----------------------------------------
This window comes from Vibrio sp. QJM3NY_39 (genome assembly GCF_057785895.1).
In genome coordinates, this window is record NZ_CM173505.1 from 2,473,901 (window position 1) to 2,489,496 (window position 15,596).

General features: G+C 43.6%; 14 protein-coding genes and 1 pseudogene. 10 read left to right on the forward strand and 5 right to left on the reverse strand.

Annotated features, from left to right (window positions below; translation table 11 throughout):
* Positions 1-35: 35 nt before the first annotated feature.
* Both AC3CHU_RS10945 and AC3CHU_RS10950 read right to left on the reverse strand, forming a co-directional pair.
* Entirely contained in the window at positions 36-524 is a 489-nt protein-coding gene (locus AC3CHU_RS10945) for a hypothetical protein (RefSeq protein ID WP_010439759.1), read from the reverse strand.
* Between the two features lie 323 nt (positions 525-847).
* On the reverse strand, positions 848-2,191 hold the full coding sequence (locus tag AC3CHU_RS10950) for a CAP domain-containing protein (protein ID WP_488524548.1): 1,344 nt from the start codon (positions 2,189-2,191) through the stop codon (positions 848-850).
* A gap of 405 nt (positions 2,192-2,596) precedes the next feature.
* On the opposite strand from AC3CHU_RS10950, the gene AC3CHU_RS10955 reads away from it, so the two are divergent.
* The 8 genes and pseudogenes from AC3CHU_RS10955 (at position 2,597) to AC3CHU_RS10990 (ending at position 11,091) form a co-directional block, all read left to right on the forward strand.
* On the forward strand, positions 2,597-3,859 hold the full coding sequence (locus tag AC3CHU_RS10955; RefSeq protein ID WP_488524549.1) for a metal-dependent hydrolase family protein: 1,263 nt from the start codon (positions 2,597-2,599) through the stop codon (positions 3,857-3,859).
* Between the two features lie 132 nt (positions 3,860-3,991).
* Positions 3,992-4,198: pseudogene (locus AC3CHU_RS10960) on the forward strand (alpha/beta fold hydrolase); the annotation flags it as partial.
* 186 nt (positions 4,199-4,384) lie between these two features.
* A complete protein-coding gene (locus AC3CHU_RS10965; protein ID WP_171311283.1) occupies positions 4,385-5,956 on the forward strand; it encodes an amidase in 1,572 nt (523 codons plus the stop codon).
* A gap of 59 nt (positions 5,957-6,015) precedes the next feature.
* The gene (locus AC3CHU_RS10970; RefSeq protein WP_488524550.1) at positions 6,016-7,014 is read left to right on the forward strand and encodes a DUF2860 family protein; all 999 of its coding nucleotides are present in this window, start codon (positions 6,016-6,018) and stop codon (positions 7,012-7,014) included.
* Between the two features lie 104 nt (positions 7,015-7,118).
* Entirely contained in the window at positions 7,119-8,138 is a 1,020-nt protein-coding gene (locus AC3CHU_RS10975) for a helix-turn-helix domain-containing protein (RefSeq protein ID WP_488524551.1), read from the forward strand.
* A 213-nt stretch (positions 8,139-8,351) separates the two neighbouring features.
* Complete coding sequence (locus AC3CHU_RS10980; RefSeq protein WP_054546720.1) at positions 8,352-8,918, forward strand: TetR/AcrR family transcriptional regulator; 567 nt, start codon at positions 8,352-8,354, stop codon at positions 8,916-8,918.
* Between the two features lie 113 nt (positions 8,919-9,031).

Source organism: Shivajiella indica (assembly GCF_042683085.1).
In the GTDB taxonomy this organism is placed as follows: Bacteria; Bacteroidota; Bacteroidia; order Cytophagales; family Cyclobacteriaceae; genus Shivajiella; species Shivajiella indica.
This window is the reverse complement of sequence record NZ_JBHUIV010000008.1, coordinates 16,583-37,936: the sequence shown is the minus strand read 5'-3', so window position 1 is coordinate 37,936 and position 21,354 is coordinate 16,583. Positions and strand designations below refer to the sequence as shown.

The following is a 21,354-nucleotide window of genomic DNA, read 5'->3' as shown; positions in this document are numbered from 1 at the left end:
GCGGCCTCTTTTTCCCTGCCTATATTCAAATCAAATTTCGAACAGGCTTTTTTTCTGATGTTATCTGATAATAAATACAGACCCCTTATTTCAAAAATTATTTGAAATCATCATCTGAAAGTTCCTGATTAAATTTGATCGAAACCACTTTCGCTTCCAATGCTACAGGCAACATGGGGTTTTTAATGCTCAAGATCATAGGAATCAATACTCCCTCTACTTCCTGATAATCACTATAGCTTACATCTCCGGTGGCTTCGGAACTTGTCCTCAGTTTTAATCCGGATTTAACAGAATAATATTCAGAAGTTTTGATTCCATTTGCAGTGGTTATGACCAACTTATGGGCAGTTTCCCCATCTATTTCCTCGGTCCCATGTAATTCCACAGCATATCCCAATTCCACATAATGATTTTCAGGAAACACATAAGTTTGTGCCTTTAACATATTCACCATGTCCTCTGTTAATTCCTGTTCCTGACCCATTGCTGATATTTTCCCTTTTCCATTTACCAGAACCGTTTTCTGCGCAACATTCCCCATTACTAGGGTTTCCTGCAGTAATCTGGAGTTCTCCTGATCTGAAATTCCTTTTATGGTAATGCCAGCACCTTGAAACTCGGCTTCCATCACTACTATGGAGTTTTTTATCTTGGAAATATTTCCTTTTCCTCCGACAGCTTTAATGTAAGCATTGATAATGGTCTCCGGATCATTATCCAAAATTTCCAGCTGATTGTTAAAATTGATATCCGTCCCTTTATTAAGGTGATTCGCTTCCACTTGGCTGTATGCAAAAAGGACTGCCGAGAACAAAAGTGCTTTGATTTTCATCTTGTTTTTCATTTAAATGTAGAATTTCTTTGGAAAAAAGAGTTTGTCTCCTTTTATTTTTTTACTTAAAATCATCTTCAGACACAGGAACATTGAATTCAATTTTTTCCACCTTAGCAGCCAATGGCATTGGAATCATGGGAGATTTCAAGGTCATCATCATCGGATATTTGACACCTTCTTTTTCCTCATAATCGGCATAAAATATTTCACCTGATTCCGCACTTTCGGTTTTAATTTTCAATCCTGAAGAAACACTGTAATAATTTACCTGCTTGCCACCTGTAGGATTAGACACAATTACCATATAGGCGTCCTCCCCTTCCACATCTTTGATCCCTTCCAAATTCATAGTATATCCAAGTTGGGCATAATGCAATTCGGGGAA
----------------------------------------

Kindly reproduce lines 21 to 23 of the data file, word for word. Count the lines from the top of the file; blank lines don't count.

* Entirely contained in the window at positions 7,119-8,138 is a 1,020-nt protein-coding gene (locus AC3CHU_RS10975) for a helix-turn-helix domain-containing protein (RefSeq protein ID WP_488524551.1), read from the forward strand.
* A 213-nt stretch (positions 8,139-8,351) separates the two neighbouring features.
* Complete coding sequence (locus AC3CHU_RS10980; RefSeq protein WP_054546720.1) at positions 8,352-8,918, forward strand: TetR/AcrR family transcriptional regulator; 567 nt, start codon at positions 8,352-8,354, stop codon at positions 8,916-8,918.